It took me a long time to understand that ideas don’t belong to us. Stories are living things with free will. Even our own stories don’t belong to us. They are born out of stories that happened long before we stumbled down the dirt path. They are the property of the people who carry them with us once we are gone. The longer they carry our stories the longer our shadows darken this world. They are transient. They move through the daylight and the darkness like itinerant preachers—always searching for a new congregant. They stop in random towns to share their woes. Sometimes they pick up some new something on their way out the door and bring it with them to the next town.
At this point I had no idea Sacrifice would ever be a book. Sitting in the Santa Fe Public Library the story I conceived was for a movie.
I spent three weeks hunched over a stack of books, folios, and artist renderings of Los Hermanos Penitente. During those three weeks of research I produced a two-page treatment for a movie. That’s when everything changed for the first time.
I had no intention of ever writing a horror story the first time the idea for Sacrifice was presented to me.
At the time I dedicated myself to the lofty pursuit of writing literary fiction. I wrote short stories--the noble calling.
I had completed a semi-autobiographical novel about a minister's son struggling with his faith. I was halfway through a second, desk-drawer novel about a woman who has to escape an abusive husband who has her trapped in a house in Maine.
I was invited to Los Angeles to pitch some of my short stories to a producer who wanted to develop a film. He was interested in funny short stories that he could develop for Vince Vaugn and several other people on the up-swing of their careers. This was a long time ago.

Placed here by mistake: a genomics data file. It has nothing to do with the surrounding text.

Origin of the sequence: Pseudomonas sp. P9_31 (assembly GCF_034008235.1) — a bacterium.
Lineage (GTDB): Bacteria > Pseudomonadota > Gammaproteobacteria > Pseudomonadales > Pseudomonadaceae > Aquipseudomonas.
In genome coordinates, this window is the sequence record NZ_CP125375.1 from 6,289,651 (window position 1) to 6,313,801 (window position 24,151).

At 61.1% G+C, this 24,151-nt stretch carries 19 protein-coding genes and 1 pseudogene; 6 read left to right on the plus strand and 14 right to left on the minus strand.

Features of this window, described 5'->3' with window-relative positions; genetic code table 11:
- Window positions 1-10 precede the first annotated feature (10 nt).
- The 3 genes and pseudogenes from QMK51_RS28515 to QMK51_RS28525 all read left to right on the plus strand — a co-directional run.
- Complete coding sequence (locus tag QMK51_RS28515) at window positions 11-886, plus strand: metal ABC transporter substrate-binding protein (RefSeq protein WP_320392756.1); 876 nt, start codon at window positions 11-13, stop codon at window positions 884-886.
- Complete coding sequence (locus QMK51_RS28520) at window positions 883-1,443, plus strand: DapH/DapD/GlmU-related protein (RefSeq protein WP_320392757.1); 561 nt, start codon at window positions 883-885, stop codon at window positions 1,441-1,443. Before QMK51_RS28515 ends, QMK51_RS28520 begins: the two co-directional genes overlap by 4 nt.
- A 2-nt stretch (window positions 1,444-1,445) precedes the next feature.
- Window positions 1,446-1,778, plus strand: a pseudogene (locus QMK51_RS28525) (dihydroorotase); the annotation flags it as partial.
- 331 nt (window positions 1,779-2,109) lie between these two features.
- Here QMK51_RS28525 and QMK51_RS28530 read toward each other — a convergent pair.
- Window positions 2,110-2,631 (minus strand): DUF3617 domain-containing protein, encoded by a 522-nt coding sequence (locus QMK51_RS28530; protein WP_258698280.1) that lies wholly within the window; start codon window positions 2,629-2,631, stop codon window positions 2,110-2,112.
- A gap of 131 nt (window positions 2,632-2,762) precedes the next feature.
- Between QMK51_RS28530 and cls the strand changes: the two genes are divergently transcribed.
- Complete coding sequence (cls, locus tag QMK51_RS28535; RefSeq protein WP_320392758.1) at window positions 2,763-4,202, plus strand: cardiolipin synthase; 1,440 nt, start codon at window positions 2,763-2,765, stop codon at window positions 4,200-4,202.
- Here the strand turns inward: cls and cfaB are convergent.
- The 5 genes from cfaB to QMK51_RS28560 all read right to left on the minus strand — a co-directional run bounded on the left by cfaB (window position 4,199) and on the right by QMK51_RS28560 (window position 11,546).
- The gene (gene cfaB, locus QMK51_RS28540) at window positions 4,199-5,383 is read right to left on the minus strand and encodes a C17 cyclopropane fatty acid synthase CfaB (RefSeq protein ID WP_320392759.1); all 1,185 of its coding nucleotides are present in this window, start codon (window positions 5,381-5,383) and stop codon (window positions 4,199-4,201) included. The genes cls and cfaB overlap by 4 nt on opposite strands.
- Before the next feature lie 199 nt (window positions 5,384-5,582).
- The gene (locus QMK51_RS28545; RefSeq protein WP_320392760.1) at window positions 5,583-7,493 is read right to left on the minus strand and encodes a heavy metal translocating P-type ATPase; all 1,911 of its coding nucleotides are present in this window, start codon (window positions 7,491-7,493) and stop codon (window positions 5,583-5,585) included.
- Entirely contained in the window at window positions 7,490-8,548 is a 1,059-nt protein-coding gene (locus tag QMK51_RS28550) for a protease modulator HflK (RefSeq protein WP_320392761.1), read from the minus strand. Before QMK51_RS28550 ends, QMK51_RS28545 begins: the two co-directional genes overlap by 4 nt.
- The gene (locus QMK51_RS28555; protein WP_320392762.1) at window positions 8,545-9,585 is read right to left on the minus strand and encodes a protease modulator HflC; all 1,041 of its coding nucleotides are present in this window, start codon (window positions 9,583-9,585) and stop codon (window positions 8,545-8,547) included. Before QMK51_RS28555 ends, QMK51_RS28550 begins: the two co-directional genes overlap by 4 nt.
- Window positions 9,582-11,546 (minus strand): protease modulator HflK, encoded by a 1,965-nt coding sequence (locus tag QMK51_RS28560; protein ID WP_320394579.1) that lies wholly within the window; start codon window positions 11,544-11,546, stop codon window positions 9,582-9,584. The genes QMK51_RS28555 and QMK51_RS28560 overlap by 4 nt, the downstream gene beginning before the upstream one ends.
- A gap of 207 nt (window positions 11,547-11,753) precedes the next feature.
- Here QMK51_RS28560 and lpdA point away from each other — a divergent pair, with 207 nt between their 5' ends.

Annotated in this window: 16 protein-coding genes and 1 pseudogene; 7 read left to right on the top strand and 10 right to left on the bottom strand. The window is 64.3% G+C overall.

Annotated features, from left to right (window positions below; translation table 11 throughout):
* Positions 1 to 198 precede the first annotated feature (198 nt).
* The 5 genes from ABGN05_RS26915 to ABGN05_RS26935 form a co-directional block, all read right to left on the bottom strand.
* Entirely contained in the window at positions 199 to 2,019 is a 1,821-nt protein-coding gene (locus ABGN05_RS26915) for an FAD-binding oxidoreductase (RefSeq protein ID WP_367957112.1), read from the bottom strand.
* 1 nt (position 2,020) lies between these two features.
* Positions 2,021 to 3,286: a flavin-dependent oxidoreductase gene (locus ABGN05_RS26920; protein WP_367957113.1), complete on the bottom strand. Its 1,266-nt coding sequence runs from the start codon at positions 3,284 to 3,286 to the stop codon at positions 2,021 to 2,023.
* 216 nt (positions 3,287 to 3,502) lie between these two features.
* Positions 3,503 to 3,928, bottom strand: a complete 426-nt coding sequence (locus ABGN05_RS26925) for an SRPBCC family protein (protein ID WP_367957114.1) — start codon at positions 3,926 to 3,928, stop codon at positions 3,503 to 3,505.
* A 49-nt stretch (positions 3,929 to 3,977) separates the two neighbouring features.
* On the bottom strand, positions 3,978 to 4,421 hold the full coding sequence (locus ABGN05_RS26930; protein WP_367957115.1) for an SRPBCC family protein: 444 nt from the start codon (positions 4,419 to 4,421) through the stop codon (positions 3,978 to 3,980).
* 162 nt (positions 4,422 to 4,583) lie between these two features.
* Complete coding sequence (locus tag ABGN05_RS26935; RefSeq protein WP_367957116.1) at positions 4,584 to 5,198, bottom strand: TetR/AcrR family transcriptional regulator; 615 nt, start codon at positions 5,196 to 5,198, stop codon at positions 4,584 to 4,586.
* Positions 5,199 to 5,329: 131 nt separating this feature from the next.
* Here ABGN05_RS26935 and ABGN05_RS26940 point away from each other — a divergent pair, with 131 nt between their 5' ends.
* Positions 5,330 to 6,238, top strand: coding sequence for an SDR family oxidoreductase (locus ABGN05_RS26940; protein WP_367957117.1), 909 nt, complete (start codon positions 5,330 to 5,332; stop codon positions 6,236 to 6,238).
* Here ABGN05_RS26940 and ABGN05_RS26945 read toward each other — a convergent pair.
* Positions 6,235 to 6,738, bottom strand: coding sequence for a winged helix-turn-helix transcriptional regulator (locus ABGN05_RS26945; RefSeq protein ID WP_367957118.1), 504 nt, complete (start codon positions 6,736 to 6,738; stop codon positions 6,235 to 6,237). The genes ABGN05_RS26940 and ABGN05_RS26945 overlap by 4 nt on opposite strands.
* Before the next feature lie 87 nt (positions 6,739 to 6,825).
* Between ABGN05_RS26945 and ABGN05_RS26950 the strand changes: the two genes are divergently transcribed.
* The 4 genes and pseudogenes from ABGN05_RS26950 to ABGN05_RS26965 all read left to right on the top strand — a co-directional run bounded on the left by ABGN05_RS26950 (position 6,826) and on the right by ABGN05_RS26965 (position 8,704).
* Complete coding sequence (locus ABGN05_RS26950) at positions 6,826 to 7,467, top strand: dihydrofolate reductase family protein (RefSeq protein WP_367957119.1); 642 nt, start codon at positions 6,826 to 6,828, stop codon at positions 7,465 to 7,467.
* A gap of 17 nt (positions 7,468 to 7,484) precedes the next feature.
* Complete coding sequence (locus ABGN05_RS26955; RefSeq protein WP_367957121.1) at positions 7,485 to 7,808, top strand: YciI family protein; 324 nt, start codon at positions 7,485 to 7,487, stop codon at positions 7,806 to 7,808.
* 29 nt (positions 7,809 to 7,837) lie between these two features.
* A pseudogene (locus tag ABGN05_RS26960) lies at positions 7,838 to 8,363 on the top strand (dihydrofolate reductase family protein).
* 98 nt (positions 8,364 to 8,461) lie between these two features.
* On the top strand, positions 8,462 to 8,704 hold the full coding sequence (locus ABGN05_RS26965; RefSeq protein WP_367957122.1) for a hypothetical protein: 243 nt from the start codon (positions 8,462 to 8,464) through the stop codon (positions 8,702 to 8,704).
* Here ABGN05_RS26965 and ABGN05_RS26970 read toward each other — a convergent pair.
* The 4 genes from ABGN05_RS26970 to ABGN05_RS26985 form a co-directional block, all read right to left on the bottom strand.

I met the producer at a sandwich joint in the valley. We took our lunch onto the large back patio shaded by robust balsa wood trees. We chatted about the stories. He told me his concept. We finished our sandwiches. And like a zillion other lunch meetings with producers it ended amicably, but with no plan for the future.
The next day I flew back to Santa Fe and my real job and my laptop where I would sit and write more stories.
A week or so later he called. He said the money fell through for the comedy he envisioned. However, he wanted to know, did I have any ideas for a horror movie?
But being a good writer, I lied. I told him I had an idea. He said he had some money and if I could get a script together he might be able to put the package together.
So I left my apartment and did what I do any time I run out of ideas. I went to have lunch. I met my friend at a breakfast burrito place we ate at about twice weekly during those years I lived in Santa Fe.
I told my friend someone in Los Angeles was interested in me writing a script for a horror movie. But I had no ideas.
That's when my friend introduced me to Los Hermanos de Penitente...
That was the day I jumped into the rabbit hole. And for a decade I have been falling...
SACRIFICE begin at a burrito joint in Santa Fe, New Mexico.